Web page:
COLUMBUS, Ohio -- Ohio State players, speaking Tuesday for the first time since coach Urban Meyer returned from a three-game suspension, said Meyer's actions did not change the way they viewed him or the "core values" of honesty and respect for women that he regularly espouses.
Senior tackle Isaiah Prince said he and his teammates have tried to ignore criticism of their coach during the past six weeks.
"I don't believe Coach Meyer would have anything to do with that. I believe he was telling the truth," Prince said in an interview Tuesday night. "He's a great guy, so I don't really pay attention to things on TV."
Prince said he didn't believe much would change now that Meyer has returned in a full-time role. Other Ohio State players said they were happy to have him back as a motivator, and expected him to be a little more emotional than usual when he takes the field against Tulane in Columbus this weekend. Meyer briefly addressed his suspension with the team Sunday, telling the players he wanted to learn from what happened and put it behind him.
Meyer's three-game suspension officially ended Sunday, and he met the team that morning not long after the Buckeyes returned from a trip to Texas.
Players said Meyer appeared to be genuine in telling them some of the details of what happened and why. They appreciated him sharing his version of events and the fact that they'll have their head coach back on the sideline for games moving forward.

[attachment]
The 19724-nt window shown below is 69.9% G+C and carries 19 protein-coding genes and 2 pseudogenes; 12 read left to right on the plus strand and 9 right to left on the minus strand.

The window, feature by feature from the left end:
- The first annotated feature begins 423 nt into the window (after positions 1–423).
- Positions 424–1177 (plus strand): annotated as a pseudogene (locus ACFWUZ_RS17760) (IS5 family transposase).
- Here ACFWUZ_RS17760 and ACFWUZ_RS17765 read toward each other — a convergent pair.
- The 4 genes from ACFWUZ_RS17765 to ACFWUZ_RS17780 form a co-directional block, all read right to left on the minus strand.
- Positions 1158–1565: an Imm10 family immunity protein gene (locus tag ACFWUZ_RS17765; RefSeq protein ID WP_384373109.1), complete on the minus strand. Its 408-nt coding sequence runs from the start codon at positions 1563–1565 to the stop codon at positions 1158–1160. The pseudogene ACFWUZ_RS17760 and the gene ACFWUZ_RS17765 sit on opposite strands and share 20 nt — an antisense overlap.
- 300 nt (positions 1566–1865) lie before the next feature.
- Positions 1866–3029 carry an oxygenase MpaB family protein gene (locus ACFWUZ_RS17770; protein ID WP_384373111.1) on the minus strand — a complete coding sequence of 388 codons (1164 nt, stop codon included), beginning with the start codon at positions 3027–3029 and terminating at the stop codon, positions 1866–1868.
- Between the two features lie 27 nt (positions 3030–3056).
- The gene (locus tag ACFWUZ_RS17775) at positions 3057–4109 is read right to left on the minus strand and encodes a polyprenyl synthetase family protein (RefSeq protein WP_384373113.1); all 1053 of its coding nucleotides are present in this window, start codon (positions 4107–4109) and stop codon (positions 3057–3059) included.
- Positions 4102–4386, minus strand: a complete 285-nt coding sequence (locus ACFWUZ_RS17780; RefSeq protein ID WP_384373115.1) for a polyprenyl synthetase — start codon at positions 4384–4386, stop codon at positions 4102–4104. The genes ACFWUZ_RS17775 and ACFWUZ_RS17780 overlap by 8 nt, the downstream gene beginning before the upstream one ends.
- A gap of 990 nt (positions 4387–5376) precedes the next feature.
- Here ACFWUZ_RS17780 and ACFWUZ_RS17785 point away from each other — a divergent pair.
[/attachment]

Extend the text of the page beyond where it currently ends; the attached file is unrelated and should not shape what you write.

"He just gave us a brief overview of what went down, and I'll just kind of leave that in the team room. He kind of just wanted to move past it, you know, looking to learn from it and grow," defensive tackle Dre'Mont Jones said. "I didn't really have a reaction to it. I was just listening because I didn't know what was going on specifically."
Ohio State suspended Meyer in mid-August for failing to uphold the standards of the university. He was not allowed to coach the team at all up until Sept. 3 and was not allowed to coach the Buckeyes during their first three games of the year.
According to the university, Meyer made mistakes by not disciplining or firing former assistant coach Zach Smith despite a string of inappropriate behavior, including multiple police investigations of domestic violence accusations made against him.
The university also said he failed to represent the school well when he misrepresented what he knew about Smith's past during interviews at Big Ten media days in July. Meyer said during a teleconference Tuesday that he plans to act as more of a "game manager" and let assistant coaches Ryan Day, who served as head coach in Meyer's absence, and Kevin Wilson call plays on offense.
Day will remain on the sideline, where he has been for the past three games -- all Buckeyes victories. Players said Tuesday that the 39-year-old offensive coordinator brought a sense of calm to the team on the field during tense moments of games.
Meyer said going into the season he had hoped to take a hands-off approach to playcalling, but his decision to stick with that plan was cemented by the success Day and Wilson had running the offense without him. The Buckeyes averaged 56.3 points per game in their first three games of the year, the nation's second-most potent scoring attack.
"I've done that before in the past," Meyer said about his game-manager plans. "I help where I need to help, but I think a high degree [of that decision] was the performance of the offense and how well they worked together."
Players said Tuesday that they felt Meyer's return this weekend would bring some finality to the unorthodox start to the season and training camp they've had while the coach was suspended.